The calculation of the so-called total cost of ownership (TCO) contains more than just a comparison of the initial investment in your own hardware with the recurring costs of a cloud environment.
You also have to consider the running costs in order to use, maintain and keep up to date with the respective IT solution over its entire life cycle – usually between five and ten years, depending on the project.
A comprehensive TCO analysis contains three main categories:
Capital expenditure (CapEx) – the initial purchase of hardware and software, and investment in a new datacentre facility
Operating costs (OpEx) – support costs for the hardware and software, salaries of IT employees and maintenance costs
Indirect costs – downtime effects on productivity, business agility, loss of sales and opportunities, plus other factors
For each of the three areas, costs must be fully recorded so that an economic comparison with a cloud solution makes sense.
Cloud providers often have very complex billing models, offer many services and additional features that are charged extra to the monthly rate. In order to stay on track, a clear definition of the requirements for the new cloud landscape really helps to compare tariffs from different providers effectively.
Important tip: an exit strategy should always be taken into account. If data is to be transferred from the cloud back to your server again at a later point, this is usually associated with high costs – referred to as the so-called vendor lock-in effect. It’s easy to get into, but not so easy to get out of.
Which type of migration should I choose?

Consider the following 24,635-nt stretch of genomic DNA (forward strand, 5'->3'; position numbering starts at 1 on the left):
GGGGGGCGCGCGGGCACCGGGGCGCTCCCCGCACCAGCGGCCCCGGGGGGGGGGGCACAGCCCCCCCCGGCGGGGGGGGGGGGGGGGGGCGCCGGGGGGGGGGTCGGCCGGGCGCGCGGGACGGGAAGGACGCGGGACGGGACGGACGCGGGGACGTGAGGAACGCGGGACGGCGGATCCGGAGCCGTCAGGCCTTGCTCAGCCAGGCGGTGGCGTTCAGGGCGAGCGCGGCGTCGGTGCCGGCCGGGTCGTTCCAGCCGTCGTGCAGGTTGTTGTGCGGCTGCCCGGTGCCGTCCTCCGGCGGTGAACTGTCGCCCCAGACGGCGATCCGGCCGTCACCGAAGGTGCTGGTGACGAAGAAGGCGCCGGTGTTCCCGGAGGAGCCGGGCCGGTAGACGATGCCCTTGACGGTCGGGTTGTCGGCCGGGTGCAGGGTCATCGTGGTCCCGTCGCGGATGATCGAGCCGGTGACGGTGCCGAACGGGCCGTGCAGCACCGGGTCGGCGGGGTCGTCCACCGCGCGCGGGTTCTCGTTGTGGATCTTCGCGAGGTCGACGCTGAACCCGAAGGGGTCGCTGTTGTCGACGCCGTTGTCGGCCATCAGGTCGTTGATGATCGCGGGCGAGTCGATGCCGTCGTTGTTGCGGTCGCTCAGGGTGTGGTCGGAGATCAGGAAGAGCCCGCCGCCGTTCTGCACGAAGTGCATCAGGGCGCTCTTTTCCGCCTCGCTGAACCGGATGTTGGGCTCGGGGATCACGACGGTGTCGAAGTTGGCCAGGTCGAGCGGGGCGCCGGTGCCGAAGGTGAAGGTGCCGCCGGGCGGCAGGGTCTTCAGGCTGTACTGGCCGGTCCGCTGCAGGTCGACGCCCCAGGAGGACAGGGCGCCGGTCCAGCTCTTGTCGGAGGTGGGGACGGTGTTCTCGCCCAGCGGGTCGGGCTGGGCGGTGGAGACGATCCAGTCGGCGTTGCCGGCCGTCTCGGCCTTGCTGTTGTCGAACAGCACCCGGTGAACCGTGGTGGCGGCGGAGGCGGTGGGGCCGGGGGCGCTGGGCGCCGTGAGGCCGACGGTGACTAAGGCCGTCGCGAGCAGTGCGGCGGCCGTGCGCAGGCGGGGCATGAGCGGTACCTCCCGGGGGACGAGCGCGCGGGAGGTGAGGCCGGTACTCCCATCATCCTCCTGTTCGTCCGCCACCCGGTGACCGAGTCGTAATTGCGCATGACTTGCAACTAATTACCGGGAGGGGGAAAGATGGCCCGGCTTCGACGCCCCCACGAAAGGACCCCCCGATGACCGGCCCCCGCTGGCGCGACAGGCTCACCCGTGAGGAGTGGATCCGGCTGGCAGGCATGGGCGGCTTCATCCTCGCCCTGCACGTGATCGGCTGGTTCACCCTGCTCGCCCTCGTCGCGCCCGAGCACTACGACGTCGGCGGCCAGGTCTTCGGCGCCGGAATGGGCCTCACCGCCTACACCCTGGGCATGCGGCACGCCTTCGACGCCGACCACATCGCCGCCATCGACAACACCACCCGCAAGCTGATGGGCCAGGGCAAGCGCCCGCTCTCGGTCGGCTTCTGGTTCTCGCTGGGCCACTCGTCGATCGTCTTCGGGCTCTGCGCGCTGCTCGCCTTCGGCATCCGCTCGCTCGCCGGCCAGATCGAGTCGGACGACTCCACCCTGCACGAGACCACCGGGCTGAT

Firstly, no matter what you choose, data must be cleansed beforehand so that avoidable costs are saved when storing in the cloud. There should also be an audit of the application landscape – ask yourself which apps are cloud-ready.
Afterwards, the decision can be made between three approaches, or a combination of several:
With this approach, also called “lift-and-shift,” applications are transferred unchanged without having to edit any code. Rehosting is possible in several ways: as hot migration, cold migration or as mass migration.
Replatforming adapts workloads to the new platform and optimises them for increased performance and scalability. However, the basic architecture of the application remains
The most time-consuming and resource-intensive migration model is refactoring, where migrated workloads are completely revised and rewritten. This enables applications to use cloud-native frameworks and functions.
Migrating to the cloud is complex due to the variety of infrastructure landscapes, applications and uses. It’s always a highly customised process. But with the right preparation and technical advice from IT experts, it can be an exciting challenge that brings many advantages. IT costs can be optimised by turning large one-off expenses into monthly running operating costs. Collaboration improves by allowing team members to work on workflows in real time, wherever they are, and always see the latest developments. Redundant processes are largely avoided and productivity increases.
OVHcloud’s preconfigured solutions are designed to accelerate your journey to the cloud, maximising cost control and increasing agility. In addition to offering scalable and flexible solutions, our enterprise customers also receive enhanced support, on-boarding and customisation. For more information on our hosted private cloud and public cloud services, please visit https://www.ovhcloud.com/en-gb/
Hiren Parekh, VP Northern Europe, OVHcloud
Jeremy Swinfen Green explores the ethical issues in emerging technology and proposes a simple framework that will help developers meet the expectations of wider society.
Emerging technologies such as AI present enormous opportunities for humanity. But they may well come with substantial risks as well, some of which may as yet be hard to detect. Agreeing an ethical framework to guide the development of applications in an area of emerging technology seems sensible: such a framework won’t eliminate risks but it could well reduce their likelihood and potential impact.
Ethics vs compliance